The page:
New 2006 Tax Laws

tax-form-amount-you-owe Two major Federal Tax Bills were signed into law during 2006 – The Tax Increase Prevention and Reconciliation Act (TIPRA) and The Pension Protection Act (PPA). Together with other scheduled 2006 changes, these bills will result in billions of dollars of tax provisions for individuals and corporations. The key laws that could impact are:

Kiddie-Tax Expands. Until recently, the Kiddie tax meant some of a chile’s unearned income got taxed at the parent’s higher rate until they reached 14 years old. But the rule now applies to children’s unearned income until they hit 18 and although the change was enacted in May, the law is retroactive to January 1, 2006.

Caution: Parents who transfer appreciated stock to their 14-year-old this year anticipating lower tax rates on gains could be facing a tax hit three times higher (15% versus 5%) than expected.

Split Refund Deposits. You may now have your federal tax refund directly deposited into as many as three accounts. Simply provide deposit instructions with your tax filing information.

Charitable Contributions. The IRS is cracking down on frivolous charitable deductions. All cash contributions will now require a cancelled check or receipt from the qualified charity.

Non cash donations of clothing and household items must now be in good or better condition.

But there is some good news as well. Retirees over 70 1/2 can contribute funds to public charities directly from their IRAs in 2006 and 2007 (avoiding some ordinary income tax).

Federal Long Distance Excise Tax Credit. Based on the repeal of the 3% excise tax on long distance telephone calls retroactive to February 28, 2003, you will receive a standard credit depending on the number of personal exemptions claimed on your return from $30 to $60. You may claim a higher credit if you can provide telephone receipts showing the actual excise tax paid.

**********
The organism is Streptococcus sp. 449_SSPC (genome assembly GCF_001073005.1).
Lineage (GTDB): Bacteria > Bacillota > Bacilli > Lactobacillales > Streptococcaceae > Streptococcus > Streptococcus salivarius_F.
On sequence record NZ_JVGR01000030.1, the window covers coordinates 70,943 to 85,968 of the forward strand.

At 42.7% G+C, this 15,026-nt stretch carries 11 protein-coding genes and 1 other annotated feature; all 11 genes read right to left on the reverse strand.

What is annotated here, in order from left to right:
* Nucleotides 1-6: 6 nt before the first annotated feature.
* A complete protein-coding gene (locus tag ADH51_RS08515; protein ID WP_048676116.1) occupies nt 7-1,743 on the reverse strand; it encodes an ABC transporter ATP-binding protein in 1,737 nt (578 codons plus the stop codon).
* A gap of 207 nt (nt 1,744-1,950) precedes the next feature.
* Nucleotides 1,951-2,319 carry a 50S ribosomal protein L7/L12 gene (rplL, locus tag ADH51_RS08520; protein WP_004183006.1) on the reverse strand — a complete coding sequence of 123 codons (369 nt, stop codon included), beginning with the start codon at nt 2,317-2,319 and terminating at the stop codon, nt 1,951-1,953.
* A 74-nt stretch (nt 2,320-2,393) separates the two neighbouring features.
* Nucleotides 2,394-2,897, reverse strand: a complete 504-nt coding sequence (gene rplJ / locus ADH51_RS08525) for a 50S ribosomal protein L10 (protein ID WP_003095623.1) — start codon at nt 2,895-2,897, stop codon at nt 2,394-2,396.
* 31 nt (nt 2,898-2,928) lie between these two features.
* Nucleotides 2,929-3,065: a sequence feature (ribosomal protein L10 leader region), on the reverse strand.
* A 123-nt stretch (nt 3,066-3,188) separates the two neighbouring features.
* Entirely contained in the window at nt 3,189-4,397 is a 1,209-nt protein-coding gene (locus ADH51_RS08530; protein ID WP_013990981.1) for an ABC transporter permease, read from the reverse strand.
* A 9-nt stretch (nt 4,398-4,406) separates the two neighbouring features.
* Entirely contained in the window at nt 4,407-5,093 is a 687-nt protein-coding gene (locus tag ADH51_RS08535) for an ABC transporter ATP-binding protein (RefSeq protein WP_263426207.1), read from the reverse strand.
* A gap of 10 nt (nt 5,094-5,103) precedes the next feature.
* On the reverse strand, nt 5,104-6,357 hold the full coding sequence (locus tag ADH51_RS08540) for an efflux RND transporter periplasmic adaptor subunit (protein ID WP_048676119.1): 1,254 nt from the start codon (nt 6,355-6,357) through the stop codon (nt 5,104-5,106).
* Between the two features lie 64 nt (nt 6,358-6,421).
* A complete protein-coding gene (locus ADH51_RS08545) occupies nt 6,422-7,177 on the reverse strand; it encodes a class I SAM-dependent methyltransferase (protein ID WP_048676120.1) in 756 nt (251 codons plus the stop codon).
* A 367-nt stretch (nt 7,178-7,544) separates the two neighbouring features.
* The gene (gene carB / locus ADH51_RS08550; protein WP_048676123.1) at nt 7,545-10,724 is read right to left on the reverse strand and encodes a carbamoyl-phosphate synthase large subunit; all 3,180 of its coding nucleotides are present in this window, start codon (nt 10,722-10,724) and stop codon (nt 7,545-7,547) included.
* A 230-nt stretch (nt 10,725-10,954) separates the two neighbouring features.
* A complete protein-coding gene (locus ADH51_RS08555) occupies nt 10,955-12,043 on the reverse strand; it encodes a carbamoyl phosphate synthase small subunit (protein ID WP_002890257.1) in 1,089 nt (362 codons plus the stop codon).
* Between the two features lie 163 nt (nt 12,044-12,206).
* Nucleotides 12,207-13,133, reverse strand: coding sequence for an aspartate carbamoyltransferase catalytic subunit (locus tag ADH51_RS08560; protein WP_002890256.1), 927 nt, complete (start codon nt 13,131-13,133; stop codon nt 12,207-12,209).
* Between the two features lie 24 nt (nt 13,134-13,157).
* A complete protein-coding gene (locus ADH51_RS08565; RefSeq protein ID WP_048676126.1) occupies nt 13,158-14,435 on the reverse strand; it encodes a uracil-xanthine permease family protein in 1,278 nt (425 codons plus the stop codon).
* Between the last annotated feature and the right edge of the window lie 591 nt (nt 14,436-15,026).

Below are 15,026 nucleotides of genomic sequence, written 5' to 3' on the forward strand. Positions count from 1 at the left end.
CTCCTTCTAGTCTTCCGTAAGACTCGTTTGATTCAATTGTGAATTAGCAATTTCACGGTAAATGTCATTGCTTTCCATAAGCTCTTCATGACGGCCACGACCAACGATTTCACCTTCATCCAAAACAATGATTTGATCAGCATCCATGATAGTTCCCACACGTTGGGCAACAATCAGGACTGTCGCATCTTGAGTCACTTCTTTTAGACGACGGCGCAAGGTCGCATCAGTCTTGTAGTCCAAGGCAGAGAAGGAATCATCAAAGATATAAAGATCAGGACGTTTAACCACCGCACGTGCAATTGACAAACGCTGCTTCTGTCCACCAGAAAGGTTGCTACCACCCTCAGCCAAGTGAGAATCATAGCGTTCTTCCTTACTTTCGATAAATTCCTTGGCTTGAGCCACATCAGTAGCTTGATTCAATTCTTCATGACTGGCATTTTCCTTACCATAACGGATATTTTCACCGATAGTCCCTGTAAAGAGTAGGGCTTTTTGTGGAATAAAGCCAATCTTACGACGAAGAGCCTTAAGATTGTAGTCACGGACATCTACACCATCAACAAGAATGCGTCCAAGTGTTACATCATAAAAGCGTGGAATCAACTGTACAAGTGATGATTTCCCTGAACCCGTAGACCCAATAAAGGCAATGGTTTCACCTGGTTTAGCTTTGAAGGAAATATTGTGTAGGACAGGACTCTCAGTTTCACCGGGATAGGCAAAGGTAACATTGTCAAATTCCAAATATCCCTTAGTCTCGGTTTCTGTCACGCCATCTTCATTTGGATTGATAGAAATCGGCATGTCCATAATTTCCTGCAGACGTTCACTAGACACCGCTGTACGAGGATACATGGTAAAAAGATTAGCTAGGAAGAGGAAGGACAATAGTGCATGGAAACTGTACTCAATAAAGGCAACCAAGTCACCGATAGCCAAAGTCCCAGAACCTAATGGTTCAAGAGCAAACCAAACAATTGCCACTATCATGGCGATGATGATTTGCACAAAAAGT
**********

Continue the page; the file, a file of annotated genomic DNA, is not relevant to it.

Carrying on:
Energy Credits. There are two new residential energy credits and a new alternative fuel vehicle credit in 2006. If you installed new energy efficient property (AC, water heater, air circulatory fans, furnace, solar system, window or doors) OR purchased a new hybrid vehicle you may be entitled to a credit on your return this year.

Military. Reservists may now take penalty free withdrawls from retirement plans if called to active duty for 180 days or more. Combat pay may be considered income for purposes of making IRA contributions. This change is provided retroactively to 2004. Contributions via amended return filing could yield refunds.

Retirement Plans. All of the higher contribution levels for retirement plans such as IRA’s, Roth IRA’s, Roth 401(k), 401(k), 403(b), 457, SIMPLE, including the "catch-up" contribution for age 50 and over are permanent.

Qualified Tuition Plans (529 Plans). This temporary college savings plan is now permanent and won’t expire in 2010 as scheduled.

Higher AMT Exemptions. The Alternative Minimum Tax income exemption amounts are raised to $62,550 for married joint filers and $42,500 for singles in 2006.

Lower Capital Gain and Dividend Rates Extended. The soon-to-expire reduced tax rates of 5% and 15% for capital gains and dividends are extended through 2010.